Multiethnic Symposium- 1.5 and 2.0 Generation Immigrants
More than a quarter of the U.S. population includes first-generation or foreign-born immigrants and their children — also known as the 1.5 and 2.0 generations. But who are the people behind the numbers? That’s the thematic emphasis of the 2023 Multiethnic Symposium, “Hope for the Church, Hope for the Future: 1.5 and 2.0 Generation Immigrants,” set for May 2-3 on the campus of Concordia Seminary, St. Louis.
Participants will explore the challenges of 1.5 and 2.0 generation neighbors and embrace their contributions to the life of the church today — and for generations to come.
“Immigration is an ongoing reality in the United States. The children of immigrants, who have either been raised or born here, think of themselves as Americans even though they may struggle with the new culture,” said Dr. Ely Prieto, associate professor of Practical Theology, associate dean of urban and cross-cultural ministry and the Lutheran Foundation Professor of Urban and Cross-Cultural Ministry. “What are the challenges and opportunities in terms of mission to these unique generations? How can we reach them with the message of the Gospel and Lutheran theology? These are some of the questions we will explore in the Multiethnic Symposium. Reserve the date and join the conversation.”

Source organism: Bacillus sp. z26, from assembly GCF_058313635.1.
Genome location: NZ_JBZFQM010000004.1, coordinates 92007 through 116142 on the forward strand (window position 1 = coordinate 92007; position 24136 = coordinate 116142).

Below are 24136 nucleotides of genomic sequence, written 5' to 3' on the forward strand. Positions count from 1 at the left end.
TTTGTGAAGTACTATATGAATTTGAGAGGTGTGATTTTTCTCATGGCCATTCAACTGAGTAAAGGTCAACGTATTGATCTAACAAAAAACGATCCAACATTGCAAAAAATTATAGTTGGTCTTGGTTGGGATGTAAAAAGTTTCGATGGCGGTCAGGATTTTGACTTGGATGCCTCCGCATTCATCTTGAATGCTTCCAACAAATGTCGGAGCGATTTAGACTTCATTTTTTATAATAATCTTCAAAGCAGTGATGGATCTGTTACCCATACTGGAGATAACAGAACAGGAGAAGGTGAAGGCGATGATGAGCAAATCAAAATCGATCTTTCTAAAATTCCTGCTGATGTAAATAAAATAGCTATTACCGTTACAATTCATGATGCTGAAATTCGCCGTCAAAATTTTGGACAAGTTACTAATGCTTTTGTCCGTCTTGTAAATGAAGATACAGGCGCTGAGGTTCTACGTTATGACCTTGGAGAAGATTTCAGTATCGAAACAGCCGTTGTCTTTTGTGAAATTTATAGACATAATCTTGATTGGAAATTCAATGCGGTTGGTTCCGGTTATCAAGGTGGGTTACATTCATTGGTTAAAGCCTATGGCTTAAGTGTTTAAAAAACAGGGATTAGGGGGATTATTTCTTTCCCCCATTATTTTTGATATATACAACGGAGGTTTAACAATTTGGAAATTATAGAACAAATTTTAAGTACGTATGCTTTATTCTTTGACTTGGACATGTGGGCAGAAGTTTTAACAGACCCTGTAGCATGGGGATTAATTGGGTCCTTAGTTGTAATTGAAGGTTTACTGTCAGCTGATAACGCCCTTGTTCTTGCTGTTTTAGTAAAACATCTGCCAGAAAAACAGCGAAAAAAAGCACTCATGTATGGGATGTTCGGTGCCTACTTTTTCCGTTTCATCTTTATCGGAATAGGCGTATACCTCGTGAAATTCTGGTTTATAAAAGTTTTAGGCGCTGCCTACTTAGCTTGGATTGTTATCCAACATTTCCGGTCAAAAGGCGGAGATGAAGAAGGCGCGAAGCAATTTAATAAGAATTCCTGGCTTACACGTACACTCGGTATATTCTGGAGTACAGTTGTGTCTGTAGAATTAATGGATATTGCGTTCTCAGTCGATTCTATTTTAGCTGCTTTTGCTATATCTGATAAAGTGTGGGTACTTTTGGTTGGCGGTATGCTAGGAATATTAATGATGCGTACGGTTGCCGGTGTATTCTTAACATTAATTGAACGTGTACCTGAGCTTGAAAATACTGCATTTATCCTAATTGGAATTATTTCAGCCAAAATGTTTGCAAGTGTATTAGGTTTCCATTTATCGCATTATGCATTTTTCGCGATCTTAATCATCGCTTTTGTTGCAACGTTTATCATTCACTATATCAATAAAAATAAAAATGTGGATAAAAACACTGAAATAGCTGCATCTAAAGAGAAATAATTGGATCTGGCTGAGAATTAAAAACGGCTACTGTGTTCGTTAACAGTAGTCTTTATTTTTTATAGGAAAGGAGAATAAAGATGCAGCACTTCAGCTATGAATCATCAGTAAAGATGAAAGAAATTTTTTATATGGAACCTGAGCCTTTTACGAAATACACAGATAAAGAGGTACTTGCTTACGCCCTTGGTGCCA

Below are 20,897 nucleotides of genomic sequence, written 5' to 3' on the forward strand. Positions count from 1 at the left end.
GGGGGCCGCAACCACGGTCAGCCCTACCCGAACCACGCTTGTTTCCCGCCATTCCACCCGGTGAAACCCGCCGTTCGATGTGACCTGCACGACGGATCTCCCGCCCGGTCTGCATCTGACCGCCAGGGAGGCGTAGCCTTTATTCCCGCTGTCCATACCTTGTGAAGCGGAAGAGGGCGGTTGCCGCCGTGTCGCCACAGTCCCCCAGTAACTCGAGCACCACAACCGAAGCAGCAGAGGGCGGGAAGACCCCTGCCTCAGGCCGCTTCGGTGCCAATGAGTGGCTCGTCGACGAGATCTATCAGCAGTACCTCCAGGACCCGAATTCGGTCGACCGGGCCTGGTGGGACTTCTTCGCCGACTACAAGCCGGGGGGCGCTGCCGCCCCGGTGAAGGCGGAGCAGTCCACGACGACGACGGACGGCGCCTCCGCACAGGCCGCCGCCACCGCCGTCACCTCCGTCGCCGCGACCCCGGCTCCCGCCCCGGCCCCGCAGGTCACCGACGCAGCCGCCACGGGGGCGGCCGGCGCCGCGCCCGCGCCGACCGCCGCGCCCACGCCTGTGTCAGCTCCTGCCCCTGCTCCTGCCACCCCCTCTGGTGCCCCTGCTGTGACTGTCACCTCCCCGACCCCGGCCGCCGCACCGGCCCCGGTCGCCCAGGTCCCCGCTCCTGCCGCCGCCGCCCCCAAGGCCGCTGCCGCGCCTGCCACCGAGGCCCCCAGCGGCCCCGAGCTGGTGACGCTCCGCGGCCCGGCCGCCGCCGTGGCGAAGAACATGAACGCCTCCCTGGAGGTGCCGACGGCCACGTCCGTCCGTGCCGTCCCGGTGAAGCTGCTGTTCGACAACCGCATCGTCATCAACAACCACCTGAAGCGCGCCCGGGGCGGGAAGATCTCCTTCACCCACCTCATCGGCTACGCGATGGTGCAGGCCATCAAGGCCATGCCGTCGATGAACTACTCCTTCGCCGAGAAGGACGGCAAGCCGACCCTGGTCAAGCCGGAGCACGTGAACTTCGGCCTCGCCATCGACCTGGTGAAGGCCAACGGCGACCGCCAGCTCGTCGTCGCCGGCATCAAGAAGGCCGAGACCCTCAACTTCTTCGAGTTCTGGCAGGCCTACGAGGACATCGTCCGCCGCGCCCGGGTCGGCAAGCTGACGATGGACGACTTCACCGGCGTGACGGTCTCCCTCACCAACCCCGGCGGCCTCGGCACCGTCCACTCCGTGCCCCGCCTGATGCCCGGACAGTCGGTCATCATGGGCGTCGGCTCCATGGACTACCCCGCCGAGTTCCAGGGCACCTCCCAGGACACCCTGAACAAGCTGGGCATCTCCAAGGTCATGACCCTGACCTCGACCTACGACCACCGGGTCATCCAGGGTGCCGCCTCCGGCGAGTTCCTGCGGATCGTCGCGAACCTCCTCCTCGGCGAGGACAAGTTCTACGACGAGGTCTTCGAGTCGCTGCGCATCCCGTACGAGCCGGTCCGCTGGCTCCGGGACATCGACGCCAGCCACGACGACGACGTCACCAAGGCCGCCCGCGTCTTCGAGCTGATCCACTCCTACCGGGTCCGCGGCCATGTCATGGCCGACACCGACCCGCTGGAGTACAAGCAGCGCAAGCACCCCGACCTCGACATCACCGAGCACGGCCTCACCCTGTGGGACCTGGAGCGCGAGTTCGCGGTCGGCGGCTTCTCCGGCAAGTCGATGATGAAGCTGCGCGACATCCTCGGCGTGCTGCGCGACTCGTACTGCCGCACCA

The symposium also includes the 17th Annual Lecture in Hispanic/Latino Theology and Missions, presented by Dr. Daniel Rodriguez, divisional dean and professor of religion and Hispanic studies at Pepperdine University, Malibu, Calif. The lecture, sponsored by the Seminary’s Center for Hispanic Studies, is free and open to the public.
Participants are encouraged to extend their stay and attend the Multi Asian Gathering, set for May 3-4 on the Seminary campus. Registration is $25.